Understand Twitter best practices.

As far as Twitter tips go, this is one of those “duh” ones. If you want to succeed on Twitter, you have to understand how to use it properly and abide by its best practices. So while you want to create a strategy where you’re not on the platform 24/7, you also want to understand it enough to use it properly. What does this mean? Well, here are a few things that come to mind.

  • It means you don’t just set up your tweets to send out and never engage with others
  • It means you don’t spam people with self-promotion, you send valuable and on-brand content to your followers
  • It means you don’t stalk people! You follow them, you retweet them when appropriate, and you watch for opportunities to make genuine connections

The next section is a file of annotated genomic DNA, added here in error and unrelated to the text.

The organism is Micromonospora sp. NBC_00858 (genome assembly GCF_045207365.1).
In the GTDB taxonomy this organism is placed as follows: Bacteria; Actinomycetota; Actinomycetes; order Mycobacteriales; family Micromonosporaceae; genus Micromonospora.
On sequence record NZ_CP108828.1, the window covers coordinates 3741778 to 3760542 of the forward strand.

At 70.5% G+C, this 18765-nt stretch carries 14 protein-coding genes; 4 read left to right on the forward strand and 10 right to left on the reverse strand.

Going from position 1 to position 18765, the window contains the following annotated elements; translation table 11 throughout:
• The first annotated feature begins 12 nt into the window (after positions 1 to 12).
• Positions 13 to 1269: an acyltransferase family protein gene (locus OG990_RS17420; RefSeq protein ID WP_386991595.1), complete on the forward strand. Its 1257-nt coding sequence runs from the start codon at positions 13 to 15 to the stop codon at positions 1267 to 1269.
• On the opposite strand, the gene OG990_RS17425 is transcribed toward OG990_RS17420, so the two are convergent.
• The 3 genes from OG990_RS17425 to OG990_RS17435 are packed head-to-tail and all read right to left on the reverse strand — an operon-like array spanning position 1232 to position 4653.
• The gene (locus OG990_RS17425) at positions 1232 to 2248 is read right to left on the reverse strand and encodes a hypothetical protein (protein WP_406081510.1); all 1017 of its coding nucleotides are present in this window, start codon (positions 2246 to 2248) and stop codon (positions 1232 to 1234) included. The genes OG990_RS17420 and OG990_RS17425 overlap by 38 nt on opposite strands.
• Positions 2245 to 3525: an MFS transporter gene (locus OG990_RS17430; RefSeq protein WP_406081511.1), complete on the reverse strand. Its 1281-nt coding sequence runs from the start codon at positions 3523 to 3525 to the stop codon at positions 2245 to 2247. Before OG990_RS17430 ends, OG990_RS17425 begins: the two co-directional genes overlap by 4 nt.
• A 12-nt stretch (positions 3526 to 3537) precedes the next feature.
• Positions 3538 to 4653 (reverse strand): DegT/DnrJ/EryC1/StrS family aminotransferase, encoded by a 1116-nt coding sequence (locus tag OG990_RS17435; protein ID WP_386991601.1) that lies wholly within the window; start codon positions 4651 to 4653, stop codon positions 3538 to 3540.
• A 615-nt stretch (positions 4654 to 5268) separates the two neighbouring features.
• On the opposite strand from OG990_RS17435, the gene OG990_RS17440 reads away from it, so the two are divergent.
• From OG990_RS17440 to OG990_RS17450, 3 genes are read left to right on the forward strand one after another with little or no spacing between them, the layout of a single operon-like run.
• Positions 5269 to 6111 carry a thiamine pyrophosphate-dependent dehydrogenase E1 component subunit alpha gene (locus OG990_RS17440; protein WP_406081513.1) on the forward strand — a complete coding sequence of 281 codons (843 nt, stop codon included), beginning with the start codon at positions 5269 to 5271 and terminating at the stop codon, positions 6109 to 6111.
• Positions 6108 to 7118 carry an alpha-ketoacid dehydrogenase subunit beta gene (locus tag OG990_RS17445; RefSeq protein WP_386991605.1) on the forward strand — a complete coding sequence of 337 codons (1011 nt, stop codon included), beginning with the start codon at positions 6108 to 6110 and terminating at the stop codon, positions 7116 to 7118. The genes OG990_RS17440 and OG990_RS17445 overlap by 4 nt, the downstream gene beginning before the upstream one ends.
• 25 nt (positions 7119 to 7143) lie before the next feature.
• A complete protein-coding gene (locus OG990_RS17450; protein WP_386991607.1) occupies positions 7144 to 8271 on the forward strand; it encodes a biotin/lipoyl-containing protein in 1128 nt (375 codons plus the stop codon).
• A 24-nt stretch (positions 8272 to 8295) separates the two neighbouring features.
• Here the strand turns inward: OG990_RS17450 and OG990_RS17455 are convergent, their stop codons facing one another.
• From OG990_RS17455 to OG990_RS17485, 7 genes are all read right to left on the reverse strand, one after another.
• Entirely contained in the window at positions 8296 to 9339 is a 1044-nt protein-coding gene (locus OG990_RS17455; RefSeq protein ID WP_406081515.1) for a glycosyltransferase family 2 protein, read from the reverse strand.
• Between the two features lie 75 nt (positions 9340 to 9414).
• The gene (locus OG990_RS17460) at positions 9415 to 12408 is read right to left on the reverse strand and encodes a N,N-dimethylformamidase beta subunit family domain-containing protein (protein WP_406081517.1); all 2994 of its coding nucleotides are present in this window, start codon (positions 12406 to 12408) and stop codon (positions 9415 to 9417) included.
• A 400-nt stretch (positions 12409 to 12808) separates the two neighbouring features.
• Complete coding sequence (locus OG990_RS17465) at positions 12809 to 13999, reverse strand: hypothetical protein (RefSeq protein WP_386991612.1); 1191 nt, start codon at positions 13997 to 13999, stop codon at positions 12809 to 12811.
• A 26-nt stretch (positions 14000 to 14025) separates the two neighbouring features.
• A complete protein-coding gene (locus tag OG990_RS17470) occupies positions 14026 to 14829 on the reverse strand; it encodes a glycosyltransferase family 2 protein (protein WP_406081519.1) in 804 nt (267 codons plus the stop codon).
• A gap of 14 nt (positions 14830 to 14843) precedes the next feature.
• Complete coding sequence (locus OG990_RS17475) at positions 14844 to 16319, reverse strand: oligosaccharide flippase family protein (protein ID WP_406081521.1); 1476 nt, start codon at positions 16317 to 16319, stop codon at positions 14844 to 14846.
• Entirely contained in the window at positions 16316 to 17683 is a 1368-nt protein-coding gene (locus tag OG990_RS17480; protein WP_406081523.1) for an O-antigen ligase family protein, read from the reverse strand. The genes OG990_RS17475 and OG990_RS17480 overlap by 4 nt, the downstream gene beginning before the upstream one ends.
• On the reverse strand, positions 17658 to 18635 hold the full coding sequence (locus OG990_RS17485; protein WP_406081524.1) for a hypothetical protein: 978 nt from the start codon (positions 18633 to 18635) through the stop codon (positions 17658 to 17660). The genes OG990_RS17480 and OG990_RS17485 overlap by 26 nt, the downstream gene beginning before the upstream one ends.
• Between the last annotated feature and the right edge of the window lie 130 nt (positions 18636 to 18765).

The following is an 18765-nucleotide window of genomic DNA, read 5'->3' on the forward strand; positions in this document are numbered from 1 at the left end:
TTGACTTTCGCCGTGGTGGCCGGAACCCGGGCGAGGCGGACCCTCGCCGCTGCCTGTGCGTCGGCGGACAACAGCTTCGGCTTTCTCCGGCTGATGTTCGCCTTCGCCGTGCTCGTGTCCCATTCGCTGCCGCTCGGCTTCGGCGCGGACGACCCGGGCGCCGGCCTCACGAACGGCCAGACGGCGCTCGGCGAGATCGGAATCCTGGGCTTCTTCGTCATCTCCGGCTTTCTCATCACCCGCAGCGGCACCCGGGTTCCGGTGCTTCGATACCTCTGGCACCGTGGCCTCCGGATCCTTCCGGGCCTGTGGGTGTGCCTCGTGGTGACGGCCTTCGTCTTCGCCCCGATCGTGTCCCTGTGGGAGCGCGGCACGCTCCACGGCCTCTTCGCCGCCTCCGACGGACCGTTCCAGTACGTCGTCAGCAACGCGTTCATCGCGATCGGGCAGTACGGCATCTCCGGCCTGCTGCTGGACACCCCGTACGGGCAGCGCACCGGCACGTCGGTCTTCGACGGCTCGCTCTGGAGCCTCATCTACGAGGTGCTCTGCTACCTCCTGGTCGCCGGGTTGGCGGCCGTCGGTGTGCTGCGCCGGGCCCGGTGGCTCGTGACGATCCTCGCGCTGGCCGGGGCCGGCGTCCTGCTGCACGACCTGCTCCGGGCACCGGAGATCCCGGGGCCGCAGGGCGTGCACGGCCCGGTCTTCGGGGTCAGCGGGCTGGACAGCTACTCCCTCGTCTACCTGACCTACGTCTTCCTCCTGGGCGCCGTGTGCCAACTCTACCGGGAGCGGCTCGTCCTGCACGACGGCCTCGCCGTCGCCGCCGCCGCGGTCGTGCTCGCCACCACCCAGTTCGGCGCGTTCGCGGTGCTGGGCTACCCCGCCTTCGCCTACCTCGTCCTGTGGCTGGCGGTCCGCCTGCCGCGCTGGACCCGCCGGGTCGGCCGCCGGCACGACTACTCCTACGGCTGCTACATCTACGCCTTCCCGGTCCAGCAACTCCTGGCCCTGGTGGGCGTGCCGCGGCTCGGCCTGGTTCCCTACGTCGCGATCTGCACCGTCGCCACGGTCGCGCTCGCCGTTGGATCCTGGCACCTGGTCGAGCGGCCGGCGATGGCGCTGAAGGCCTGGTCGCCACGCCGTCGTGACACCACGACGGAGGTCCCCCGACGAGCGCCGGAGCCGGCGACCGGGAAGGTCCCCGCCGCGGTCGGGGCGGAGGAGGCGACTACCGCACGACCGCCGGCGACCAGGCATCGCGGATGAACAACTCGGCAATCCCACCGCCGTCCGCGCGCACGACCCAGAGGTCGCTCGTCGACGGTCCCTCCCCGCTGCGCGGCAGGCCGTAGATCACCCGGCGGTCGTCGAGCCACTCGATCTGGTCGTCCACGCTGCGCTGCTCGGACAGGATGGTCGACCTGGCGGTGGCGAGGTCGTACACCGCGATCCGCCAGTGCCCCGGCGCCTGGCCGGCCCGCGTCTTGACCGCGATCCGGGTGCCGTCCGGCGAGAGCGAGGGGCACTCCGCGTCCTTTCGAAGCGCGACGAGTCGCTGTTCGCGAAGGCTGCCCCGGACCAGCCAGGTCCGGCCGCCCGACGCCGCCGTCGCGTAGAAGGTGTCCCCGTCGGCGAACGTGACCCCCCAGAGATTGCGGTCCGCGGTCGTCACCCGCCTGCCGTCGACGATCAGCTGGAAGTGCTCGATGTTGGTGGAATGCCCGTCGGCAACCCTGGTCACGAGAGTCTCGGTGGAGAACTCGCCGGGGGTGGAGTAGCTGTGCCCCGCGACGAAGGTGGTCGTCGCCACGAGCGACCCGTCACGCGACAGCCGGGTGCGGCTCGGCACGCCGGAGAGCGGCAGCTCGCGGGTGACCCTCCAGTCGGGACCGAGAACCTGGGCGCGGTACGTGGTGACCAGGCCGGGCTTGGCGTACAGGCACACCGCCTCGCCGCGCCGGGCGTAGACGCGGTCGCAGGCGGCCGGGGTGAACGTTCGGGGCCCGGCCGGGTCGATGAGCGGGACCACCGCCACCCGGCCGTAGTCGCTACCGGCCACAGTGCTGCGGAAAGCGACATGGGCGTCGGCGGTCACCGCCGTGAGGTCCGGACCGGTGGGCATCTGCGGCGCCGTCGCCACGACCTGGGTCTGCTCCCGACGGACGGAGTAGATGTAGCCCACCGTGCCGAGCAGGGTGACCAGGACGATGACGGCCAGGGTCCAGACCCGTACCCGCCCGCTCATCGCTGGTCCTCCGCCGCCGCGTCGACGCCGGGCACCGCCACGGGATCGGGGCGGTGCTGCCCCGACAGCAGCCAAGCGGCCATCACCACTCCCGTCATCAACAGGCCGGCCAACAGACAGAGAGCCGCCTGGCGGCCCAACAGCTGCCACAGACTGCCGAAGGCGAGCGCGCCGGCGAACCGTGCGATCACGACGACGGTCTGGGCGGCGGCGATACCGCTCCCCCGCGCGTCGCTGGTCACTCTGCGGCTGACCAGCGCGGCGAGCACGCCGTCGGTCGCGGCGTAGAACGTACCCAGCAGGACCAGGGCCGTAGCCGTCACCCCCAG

• It means you’re not just there for what you can get out the platform but you’re also there to be generous and add value
  • It means you join the conversation when you can, in real time.

Twitter, like all of social media, thrives on generosity. When you provide relevant information and entertainment and build genuine relationships you become a part of a vibrant community that you contribute to and also benefit from. By following best practices it ensures you aren’t seen as a spammer or someone just out for themselves. Also, it keeps you from getting kicked off Twitter. Which happens.

I hope these five Twitter tips help clarify a few things for what you should do on Twitter and why. There’s lots more we can cover like what to tweet, how to make connections, and how to curate all this valuable content you’re supposed to share. If you want to go deeper on any of these topics get in touch. I do offer social media coaching and training, customized to your unique needs.

It's 2018 and I'm writing Twitter tips for writers. I know you're not there because you've heard it's dead and you don't understand it and you don't know what you'd do with 10,000 followers anyway. And that's OK. But I think you should be on Twitter because that's where the writing people are.

More Twitter tips